Do or Don’t: Everyday Genius Baking Tips
Don’t buy expensive vanilla extract. It is a waste of money. As long as it is real vanilla extract and not imitation (which is a by-product of coal tar, yum), find the cheapest one there is. Baked goods are all about nostalgia. You want the comforting, sweetness-enhancing flavor of classic vanilla, the one from your childhood: buy the McCormick’s or the store brand. The exotic vanillas can taste aggressively bitter, boozy, or so un-vanilla like you might not even recognize them as vanilla. Besides, year after year taste tests prove, even by professional chefs, that testers can’t even tell the difference between different quality vanilla extracts.
Do buy vanilla beans. But only use them where they’ll be noticed: whipped cream, plain shortbread, vanilla frosting, vanilla fudge. Low or no heat recipes are best, as heat tends to dull the flavor. Adding vanilla beans to something full of other rich flavors, like your peanut butter chocolate chip cookies is a total waste, since no one will even notice.
Don’t buy those plastic cans of frosting. They all taste like tortured chemicals and grief. Making your own buttercream frosting is one of the few miracles of baking for a non-baker: it’s super easy and tastes incredible. Just whip some room-temp butter with a mixer, add powdered sugar until it is sweet enough for you, a little vanilla, a touch of milk and a pinch of salt. Add cocoa powder if you want. Cinnamon, mini chocolate chips, whatever. Live your lief. Keep it in the fridge for forever, a packet of honest love there whenever you need it.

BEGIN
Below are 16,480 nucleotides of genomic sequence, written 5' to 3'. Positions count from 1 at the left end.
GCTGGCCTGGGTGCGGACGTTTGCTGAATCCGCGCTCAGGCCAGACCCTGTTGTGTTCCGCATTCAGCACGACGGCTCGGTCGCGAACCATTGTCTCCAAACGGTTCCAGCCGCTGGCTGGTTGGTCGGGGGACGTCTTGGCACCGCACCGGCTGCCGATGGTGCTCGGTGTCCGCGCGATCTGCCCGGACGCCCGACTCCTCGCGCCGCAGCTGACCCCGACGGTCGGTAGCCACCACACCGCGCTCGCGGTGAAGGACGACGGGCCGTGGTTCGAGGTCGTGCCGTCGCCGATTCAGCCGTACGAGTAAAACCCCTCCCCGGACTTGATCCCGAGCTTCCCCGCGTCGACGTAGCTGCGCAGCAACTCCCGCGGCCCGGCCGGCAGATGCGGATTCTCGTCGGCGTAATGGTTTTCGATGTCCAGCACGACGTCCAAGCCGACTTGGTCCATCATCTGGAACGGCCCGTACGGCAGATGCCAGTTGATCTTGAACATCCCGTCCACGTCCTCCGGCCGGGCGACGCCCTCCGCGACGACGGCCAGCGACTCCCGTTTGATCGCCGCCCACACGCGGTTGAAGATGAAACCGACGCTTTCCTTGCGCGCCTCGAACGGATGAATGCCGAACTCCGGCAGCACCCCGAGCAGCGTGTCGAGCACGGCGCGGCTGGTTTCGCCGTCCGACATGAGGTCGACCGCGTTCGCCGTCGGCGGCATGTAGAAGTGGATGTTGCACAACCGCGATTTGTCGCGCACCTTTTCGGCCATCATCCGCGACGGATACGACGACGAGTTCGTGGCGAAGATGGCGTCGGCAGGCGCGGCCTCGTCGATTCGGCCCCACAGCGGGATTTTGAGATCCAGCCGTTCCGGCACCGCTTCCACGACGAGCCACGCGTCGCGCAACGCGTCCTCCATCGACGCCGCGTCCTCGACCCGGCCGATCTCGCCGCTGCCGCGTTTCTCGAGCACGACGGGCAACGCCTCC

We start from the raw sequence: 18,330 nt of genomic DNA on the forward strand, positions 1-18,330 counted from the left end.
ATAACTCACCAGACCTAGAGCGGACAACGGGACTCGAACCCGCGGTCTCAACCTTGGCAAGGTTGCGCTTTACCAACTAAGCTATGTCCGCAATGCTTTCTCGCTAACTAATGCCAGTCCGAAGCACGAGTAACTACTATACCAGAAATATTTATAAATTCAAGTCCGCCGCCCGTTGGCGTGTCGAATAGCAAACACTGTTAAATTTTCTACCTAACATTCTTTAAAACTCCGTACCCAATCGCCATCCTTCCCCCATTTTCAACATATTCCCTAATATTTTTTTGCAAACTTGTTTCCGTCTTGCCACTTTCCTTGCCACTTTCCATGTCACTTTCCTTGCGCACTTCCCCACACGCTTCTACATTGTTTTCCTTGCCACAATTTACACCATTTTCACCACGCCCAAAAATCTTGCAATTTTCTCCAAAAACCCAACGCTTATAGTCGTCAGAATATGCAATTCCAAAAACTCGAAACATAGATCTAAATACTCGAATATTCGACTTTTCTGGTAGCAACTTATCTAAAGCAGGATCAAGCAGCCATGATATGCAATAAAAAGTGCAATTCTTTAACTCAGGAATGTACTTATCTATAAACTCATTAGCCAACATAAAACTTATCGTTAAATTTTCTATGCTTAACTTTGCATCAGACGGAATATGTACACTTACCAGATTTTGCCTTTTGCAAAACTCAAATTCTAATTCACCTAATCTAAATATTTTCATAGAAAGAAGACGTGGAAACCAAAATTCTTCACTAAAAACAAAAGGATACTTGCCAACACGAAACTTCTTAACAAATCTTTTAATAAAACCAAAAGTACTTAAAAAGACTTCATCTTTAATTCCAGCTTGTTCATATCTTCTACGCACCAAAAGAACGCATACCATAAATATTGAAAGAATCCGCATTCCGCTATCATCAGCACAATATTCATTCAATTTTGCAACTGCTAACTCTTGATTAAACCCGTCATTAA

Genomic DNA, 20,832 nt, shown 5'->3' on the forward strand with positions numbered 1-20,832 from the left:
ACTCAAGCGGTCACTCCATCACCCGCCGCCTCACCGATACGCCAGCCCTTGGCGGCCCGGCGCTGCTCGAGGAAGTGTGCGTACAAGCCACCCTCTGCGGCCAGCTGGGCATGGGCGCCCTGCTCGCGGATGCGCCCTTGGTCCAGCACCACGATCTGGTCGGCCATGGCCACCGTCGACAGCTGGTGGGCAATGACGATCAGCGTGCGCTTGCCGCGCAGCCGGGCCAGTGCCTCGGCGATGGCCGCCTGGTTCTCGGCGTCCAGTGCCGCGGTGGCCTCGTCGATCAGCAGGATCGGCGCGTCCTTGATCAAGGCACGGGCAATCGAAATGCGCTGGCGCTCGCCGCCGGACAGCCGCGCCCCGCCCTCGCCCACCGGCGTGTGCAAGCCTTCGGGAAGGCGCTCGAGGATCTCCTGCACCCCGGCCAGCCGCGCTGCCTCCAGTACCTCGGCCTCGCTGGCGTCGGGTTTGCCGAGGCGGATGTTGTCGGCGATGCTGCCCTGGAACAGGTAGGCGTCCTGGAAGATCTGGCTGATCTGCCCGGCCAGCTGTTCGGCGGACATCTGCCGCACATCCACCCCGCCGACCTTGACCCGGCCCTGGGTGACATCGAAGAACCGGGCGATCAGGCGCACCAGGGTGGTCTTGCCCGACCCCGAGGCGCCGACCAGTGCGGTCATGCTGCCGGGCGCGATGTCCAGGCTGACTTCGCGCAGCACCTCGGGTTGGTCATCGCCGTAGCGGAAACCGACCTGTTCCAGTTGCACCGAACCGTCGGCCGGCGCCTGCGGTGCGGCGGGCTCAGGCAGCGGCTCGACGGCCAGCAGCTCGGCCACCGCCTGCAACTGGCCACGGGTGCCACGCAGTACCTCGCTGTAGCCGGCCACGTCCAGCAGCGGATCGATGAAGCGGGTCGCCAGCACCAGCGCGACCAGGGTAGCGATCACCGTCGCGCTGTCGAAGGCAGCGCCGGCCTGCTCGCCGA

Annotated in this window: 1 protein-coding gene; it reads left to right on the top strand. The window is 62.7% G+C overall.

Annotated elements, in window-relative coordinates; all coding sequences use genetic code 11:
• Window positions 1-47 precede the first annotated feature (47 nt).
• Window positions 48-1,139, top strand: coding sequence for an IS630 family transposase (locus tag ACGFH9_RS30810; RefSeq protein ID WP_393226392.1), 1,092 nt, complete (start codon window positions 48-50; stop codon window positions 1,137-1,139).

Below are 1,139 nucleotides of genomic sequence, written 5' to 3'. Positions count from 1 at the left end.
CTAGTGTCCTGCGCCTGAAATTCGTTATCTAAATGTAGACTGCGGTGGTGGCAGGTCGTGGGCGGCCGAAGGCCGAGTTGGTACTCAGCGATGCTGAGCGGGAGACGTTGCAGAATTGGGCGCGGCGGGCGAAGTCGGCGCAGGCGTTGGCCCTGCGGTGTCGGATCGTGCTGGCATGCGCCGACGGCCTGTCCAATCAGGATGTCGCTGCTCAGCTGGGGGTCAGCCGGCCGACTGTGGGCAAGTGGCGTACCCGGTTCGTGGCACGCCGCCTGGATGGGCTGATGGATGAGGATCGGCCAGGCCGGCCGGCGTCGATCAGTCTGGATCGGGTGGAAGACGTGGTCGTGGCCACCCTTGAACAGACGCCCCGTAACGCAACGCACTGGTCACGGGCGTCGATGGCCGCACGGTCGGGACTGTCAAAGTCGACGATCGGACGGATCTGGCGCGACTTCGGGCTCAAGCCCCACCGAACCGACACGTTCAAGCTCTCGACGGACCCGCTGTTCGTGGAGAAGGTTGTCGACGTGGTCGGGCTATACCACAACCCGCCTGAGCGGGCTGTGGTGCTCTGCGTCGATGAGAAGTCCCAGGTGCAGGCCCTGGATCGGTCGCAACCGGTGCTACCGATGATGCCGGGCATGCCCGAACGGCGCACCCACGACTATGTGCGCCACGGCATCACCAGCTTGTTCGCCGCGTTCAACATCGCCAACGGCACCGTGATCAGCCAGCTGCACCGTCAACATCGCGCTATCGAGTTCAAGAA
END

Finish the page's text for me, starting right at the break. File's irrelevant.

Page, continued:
|Figure 1. It’s someone’s birthday, give butter roses, not hydrogenated oil roses|
but Do buy cake mixes if you’re not a great measurer or you feel overwhelmed by finding a good cake recipe. They’ve done a good job of creating a light, tender basic cake (I recommend Duncan Hines). It’s not cheaper than measuring out your dry ingredients yourself, but it can be a great help in a pinch. If you want a richer, dense cake like a pound cake or devil’s food you are better off making one from scratch.